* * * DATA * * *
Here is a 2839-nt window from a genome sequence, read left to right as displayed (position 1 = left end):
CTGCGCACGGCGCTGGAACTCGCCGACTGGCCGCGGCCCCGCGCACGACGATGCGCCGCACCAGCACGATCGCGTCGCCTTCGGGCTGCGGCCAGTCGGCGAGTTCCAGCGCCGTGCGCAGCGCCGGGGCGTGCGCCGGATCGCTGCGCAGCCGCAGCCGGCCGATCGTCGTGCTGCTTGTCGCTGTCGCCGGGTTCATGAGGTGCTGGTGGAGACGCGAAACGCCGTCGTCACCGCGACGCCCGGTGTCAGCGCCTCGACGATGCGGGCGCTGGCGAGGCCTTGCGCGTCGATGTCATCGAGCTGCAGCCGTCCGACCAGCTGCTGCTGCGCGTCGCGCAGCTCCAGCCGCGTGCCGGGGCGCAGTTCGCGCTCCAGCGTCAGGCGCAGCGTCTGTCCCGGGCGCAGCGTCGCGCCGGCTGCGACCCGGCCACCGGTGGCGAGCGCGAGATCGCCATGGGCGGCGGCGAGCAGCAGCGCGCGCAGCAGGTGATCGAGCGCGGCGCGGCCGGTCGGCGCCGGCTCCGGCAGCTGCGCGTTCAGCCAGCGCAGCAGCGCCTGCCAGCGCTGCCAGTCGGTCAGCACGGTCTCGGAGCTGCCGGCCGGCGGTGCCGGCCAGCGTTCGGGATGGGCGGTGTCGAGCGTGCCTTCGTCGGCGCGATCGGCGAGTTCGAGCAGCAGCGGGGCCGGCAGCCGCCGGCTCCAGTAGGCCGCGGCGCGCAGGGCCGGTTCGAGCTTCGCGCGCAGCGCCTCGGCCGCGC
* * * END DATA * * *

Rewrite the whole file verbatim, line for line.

Here is a 2839-nt window from a genome sequence, read left to right as displayed (position 1 = left end):
CTGCGCACGGCGCTGGAACTCGCCGACTGGCCGCGGCCCCGCGCACGACGATGCGCCGCACCAGCACGATCGCGTCGCCTTCGGGCTGCGGCCAGTCGGCGAGTTCCAGCGCCGTGCGCAGCGCCGGGGCGTGCGCCGGATCGCTGCGCAGCCGCAGCCGGCCGATCGTCGTGCTGCTTGTCGCTGTCGCCGGGTTCATGAGGTGCTGGTGGAGACGCGAAACGCCGTCGTCACCGCGACGCCCGGTGTCAGCGCCTCGACGATGCGGGCGCTGGCGAGGCCTTGCGCGTCGATGTCATCGAGCTGCAGCCGTCCGACCAGCTGCTGCTGCGCGTCGCGCAGCTCCAGCCGCGTGCCGGGGCGCAGTTCGCGCTCCAGCGTCAGGCGCAGCGTCTGTCCCGGGCGCAGCGTCGCGCCGGCTGCGACCCGGCCACCGGTGGCGAGCGCGAGATCGCCATGGGCGGCGGCGAGCAGCAGCGCGCGCAGCAGGTGATCGAGCGCGGCGCGGCCGGTCGGCGCCGGCTCCGGCAGCTGCGCGTTCAGCCAGCGCAGCAGCGCCTGCCAGCGCTGCCAGTCGGTCAGCACGGTCTCGGAGCTGCCGGCCGGCGGTGCCGGCCAGCGTTCGGGATGGGCGGTGTCGAGCGTGCCTTCGTCGGCGCGATCGGCGAGTTCGAGCAGCAGCGGGGCCGGCAGCCGCCGGCTCCAGTAGGCCGCGGCGCGCAGGGCCGGTTCGAGCTTCGCGCGCAGCGCCTCGGCCGCGC